Constructing systems realizing new photofunctionality by hybridizing ionic nanospheres and molecule-based materials

LANGUAGE ≫ Japanese

ITO Akitaka

Specialized field

Photochemistry, Coordination Chemistry, Analytical Chemistry, Physical Chemistry

For Details

All around us. There are many materials which appear or glow with color by absorbing or emitting visible light. The field of photochemistry elucidates such interactions between light and material(s). On the basis of a better understanding of the light absorption/emission, the reactions following the light absorption, and controlling photofunctionality, we can likely contribute to the realization of energy-saving light-emitting devices, and highly efficient light-energy conversion systems.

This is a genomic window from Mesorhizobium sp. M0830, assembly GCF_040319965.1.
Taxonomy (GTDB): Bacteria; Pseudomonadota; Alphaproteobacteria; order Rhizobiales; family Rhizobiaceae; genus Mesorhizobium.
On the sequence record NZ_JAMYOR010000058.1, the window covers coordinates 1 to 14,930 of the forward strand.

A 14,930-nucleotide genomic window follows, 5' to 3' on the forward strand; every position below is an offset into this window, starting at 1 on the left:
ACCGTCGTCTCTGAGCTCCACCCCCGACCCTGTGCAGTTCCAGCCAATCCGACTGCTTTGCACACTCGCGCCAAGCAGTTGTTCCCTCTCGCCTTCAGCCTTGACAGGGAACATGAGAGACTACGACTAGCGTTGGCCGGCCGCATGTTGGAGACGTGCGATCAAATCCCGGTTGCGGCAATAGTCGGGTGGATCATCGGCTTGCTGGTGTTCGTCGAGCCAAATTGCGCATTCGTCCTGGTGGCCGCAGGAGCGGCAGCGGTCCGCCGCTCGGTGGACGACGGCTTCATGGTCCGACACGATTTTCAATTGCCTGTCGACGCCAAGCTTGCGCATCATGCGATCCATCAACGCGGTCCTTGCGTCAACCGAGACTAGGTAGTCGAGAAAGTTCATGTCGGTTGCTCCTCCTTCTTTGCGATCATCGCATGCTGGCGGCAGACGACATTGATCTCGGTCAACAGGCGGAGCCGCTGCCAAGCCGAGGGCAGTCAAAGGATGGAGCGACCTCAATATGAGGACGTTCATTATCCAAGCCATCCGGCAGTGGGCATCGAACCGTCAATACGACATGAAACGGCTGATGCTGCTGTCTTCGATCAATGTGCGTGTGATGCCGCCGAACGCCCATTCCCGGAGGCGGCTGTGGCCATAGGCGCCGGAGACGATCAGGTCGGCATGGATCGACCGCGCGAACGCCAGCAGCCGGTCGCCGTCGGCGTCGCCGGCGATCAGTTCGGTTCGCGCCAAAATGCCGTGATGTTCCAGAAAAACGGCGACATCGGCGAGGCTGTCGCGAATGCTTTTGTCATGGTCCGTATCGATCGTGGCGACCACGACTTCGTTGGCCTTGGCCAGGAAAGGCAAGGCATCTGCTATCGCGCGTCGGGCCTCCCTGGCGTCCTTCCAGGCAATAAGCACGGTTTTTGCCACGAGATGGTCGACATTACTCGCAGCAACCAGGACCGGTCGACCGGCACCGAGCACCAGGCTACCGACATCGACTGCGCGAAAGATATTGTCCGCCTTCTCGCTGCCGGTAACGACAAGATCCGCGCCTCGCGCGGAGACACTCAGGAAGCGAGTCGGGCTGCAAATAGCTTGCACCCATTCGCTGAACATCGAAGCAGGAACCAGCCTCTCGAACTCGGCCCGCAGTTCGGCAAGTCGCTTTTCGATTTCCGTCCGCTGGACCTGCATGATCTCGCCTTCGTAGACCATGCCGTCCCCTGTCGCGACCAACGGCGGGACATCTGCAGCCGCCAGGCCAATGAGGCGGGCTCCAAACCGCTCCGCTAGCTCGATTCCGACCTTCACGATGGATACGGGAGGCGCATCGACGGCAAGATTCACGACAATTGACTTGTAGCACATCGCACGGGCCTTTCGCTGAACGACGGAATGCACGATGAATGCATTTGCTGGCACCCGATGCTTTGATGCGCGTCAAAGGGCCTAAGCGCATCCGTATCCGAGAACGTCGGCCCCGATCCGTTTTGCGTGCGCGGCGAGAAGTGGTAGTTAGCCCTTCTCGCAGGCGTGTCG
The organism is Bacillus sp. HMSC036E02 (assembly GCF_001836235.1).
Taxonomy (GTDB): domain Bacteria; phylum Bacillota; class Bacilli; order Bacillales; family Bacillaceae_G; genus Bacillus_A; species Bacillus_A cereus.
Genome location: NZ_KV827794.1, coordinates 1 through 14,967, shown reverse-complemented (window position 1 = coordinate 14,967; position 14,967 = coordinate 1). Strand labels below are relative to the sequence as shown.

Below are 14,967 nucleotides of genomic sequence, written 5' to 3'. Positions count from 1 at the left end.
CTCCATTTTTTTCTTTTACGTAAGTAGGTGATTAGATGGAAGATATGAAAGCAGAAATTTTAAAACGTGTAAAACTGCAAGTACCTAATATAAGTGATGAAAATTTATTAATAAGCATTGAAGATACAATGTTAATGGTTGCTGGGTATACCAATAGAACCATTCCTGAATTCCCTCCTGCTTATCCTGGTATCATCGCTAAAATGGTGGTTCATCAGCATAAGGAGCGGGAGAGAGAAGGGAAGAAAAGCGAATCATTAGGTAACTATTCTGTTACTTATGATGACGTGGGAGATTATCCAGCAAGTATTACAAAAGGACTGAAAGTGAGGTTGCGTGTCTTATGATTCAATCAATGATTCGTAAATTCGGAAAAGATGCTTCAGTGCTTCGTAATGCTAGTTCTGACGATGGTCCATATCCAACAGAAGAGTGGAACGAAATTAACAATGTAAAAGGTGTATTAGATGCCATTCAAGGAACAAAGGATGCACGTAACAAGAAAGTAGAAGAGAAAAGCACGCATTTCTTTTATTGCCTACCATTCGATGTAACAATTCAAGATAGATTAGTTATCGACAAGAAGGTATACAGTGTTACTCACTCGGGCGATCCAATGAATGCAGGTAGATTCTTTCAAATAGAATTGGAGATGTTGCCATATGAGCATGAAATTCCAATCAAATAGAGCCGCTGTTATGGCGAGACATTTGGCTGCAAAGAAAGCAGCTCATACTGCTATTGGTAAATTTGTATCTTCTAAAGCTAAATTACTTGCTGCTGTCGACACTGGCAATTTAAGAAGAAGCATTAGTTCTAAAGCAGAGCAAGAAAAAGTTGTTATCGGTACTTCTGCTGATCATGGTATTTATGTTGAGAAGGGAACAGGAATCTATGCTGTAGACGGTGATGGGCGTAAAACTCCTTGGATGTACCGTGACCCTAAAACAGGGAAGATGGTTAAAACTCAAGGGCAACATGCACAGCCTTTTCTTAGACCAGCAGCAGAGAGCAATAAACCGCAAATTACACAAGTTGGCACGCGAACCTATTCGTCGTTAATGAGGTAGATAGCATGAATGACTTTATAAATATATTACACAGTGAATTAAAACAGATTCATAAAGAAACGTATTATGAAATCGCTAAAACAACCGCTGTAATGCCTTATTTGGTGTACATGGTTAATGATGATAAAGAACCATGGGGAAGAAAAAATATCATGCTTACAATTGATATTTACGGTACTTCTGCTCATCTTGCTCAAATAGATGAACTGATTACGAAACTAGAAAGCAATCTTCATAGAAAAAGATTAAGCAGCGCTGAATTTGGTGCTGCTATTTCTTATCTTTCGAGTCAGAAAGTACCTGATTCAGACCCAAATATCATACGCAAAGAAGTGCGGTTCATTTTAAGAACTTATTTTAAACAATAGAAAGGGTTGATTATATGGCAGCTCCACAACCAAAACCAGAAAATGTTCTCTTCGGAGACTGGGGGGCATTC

Associate Professor Ito has achieved numerous results in his efforts to develop new functional materials, evaluate their properties, and elucidate their reaction behaviors. These new light-absorbing and -emitting materials based on molecules and their hybrids possess the characteristic of being visible.

Developing photofunctional materials that respond to various environments

A phenomenon called "intramolecular charge transfer" occurs in some materials. This phenomenon largely changes the spatial distribution of electrons in a material upon the light absorption. According to Assoc. Prof. Ito, "Materials exhibiting intramolecular charge transfer are quite fascinating because their photofunctionality varies greatly depending on any number of factors." These materials are expected to be applied in electronics like OLEDs, and in photochemical devices which transform light energy into electrical or chemical energy, such as dye-sensitized solar cells or artificial photosynthesis systems.